Private passions – a patchwork poem

Someone, possibly more than one
Looks into our living room and the shaded room we sleep in,
at home in our patches and tears.

For years they have watched us, back-lit by the desert –
And we open up…. unchanging, alive
The warmest of greetings I utter,

And with ironic caw, they tell us, “who cares, who cares?”
They – the unjust, those who love, and do not love –
Preoccupied with gender.

Though I’m broody at times, frustrated,
Waving them off… By dogstar
I consistently find

A universe of gold, full of miracles, indestructible
In our living room and the shaded room we sleep in,
at home in our patches and tears.

Another patchwork poem set off by the Patchwork Poems blog, and derived from six amazing poems by five amazing poets. I thoroughly recommend each of them, though they’re all so very different it was very hard to patchwork them!

Running away together, by Maxine Kumin
Video cuisine, by Maxine Kumin
Ode to a Lemon, by Pablo Neruda
Fame is a fickle food, by Emily Dickinson
The clean platter, by Ogden Nash
Wonderbread, by Patrick Corn

Although my poem is entirely built on lines from these poems, which are all about food, I find I have written a poem which doesn’t mention food at all… I was about to say what I think it is about, but instead I’m going to leave it for people to interpret for themselves as I’m intrigued what you will say!

To find out if other patchworkers have developed something more food-related, or to find out more about patchwork poems (the principle is to use complete lines by other poets, with changes to pronouns/tenses permissible but discouraged) click here to visit the Patchwork Poetry blog.

(Photo by pdxnielson at flickr)


6 responses to “Private passions – a patchwork poem

  1. sounds like we are watching each other without knowing each other but then I think maybe it’s our dreams that are lurking in the dark, waiting for us to for-fill them

  2. Interesting…. as it happens that wasn’t what I was thinking at all but a very intriguing idea… dreams lurking in the dark!

  3. Lirone, I feel I should confess to you that, although you have never done me any wrong, I have nevertheless inflicted the Sun Mountain Award for outstanding blogging on you. Details at my blog. I suppose this means I’ll be hearing from your lawyers.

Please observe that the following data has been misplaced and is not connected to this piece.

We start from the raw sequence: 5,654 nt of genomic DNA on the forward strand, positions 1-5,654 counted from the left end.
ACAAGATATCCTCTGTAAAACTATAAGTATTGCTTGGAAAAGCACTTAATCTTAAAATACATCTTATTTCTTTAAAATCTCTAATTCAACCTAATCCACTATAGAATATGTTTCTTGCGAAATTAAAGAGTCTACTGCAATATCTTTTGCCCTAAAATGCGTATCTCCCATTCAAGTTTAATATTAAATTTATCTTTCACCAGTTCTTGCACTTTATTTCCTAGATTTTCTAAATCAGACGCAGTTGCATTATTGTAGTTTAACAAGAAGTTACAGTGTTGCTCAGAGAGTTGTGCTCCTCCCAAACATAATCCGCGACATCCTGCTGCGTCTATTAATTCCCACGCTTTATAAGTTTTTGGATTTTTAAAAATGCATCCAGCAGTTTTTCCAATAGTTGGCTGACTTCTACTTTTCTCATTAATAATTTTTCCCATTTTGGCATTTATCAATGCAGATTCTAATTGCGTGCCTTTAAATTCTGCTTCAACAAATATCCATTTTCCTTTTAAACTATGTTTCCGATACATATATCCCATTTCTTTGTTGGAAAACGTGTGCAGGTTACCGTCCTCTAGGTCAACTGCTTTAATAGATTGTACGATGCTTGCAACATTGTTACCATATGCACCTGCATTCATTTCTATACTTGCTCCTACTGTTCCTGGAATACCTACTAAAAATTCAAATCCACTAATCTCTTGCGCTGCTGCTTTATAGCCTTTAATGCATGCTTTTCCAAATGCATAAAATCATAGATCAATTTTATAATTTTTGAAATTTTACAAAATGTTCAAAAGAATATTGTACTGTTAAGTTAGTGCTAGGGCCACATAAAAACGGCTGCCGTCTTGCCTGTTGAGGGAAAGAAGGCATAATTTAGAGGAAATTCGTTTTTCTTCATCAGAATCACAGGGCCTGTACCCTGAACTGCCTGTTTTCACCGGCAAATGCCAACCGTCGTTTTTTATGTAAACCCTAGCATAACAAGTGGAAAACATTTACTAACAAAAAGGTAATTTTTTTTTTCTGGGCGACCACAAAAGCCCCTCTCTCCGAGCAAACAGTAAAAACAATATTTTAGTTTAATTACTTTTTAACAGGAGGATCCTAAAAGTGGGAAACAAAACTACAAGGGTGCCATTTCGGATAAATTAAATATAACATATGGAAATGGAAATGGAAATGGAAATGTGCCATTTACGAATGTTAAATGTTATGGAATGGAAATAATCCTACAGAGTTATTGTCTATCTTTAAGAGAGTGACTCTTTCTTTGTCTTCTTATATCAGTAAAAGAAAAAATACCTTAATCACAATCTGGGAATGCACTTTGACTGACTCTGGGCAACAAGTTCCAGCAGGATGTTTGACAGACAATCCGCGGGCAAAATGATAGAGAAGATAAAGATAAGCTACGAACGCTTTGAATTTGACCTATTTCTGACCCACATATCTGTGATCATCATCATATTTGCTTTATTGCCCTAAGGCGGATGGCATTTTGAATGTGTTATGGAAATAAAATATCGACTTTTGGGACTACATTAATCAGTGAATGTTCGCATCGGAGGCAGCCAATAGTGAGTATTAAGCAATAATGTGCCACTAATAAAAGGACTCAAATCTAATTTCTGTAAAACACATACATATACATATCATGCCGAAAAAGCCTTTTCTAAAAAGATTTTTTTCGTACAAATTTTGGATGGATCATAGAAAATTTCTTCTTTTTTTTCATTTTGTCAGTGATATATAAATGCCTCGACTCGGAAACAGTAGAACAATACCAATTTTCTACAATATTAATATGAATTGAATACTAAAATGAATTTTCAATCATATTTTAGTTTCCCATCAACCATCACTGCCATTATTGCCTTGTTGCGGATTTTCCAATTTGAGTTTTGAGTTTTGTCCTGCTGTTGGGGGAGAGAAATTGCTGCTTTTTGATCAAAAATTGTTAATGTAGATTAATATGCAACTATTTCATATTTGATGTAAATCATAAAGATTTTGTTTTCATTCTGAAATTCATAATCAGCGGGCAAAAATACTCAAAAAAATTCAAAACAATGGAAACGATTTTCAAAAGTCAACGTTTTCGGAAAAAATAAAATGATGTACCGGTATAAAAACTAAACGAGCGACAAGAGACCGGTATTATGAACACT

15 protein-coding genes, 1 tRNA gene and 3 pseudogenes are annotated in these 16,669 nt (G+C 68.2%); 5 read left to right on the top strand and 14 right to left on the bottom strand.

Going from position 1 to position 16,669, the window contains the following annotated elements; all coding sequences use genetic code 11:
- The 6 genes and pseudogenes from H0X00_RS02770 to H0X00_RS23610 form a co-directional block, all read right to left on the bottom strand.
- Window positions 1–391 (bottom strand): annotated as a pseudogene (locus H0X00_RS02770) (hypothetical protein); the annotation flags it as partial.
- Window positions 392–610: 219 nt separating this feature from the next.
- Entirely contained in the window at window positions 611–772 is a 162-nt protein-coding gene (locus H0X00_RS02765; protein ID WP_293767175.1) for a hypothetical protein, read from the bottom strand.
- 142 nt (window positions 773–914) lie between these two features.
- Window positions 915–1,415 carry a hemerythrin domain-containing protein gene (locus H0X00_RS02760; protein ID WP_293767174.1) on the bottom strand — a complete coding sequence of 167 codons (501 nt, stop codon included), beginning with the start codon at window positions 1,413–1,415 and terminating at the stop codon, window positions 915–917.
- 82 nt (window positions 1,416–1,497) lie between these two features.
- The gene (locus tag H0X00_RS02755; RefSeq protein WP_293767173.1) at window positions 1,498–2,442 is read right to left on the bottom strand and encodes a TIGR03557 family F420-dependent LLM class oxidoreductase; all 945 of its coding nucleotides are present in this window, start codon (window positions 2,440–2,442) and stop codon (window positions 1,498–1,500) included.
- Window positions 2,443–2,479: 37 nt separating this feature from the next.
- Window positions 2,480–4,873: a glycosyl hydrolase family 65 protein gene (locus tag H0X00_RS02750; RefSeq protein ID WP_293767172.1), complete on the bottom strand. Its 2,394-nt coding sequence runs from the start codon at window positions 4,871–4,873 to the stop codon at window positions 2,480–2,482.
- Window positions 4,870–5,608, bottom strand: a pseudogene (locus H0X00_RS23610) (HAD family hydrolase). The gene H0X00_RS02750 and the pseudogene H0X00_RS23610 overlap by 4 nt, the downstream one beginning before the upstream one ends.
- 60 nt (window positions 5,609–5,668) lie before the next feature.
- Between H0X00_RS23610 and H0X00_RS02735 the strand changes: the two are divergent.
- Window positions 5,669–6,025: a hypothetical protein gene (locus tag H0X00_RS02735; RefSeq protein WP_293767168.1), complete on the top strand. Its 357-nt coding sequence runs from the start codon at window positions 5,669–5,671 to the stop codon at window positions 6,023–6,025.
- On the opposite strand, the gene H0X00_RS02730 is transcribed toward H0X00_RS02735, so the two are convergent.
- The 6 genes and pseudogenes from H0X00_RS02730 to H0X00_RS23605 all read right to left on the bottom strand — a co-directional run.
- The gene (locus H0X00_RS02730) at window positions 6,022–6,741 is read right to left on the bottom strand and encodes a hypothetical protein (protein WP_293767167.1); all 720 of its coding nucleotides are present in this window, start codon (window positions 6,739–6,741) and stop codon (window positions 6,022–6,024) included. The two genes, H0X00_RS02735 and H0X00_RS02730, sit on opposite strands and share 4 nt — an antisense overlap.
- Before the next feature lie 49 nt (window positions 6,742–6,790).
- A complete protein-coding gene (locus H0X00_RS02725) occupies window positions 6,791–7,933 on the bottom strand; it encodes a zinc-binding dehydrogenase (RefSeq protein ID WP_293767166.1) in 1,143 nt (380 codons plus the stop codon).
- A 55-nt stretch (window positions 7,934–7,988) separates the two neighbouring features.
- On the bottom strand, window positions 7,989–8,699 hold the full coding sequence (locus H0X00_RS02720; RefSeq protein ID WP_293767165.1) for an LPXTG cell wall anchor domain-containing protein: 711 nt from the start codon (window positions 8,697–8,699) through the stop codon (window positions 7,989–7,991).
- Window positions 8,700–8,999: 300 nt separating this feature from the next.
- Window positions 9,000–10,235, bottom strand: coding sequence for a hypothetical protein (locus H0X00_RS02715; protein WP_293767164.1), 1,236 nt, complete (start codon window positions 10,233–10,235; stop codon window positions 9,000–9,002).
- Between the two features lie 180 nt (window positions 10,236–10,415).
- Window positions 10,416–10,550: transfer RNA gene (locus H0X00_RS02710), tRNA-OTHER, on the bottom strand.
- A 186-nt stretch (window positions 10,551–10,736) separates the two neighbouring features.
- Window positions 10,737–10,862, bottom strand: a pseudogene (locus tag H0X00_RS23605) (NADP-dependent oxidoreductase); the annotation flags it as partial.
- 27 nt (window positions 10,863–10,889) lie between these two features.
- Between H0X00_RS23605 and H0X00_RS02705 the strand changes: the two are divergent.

4. this is a beautiful poem! no matter that it doesn’t have food! it is full and sumptuous all on its own. you said it was hard to piece together, but i have to say, it appears effortless!

    to me, the poem speaks of domestic harmony. and of finding happiness in your home/family, despite outward appearances/circumstances or other people’s opinions. it felt like the narrator had finally discovered the warmth and coziness (like the it windows in the pictures) had been there all along.

    i liked it very much!

  5. Jillypoet; that was very much what I had in mind

    Because of the phrases I picked out, the third verse suggests to me that it’s a same sex couple experiencing religious disapproval. (the reference to the desert, those who “love and do not love, preoccupied by gender” etc)

    But the reason why the couple are disapproved of by some is far less important than the idea that the external critical scrutiny can’t touch the joy of their relationship. I’m glad that came across successfully!

  6. I’m so glad you didn’t mention food. It made the whole poem unique considering our choices this week. I love that last line and the way you used it. It was a tough week, imo, but you pulled together a meaningful cento. Good job.

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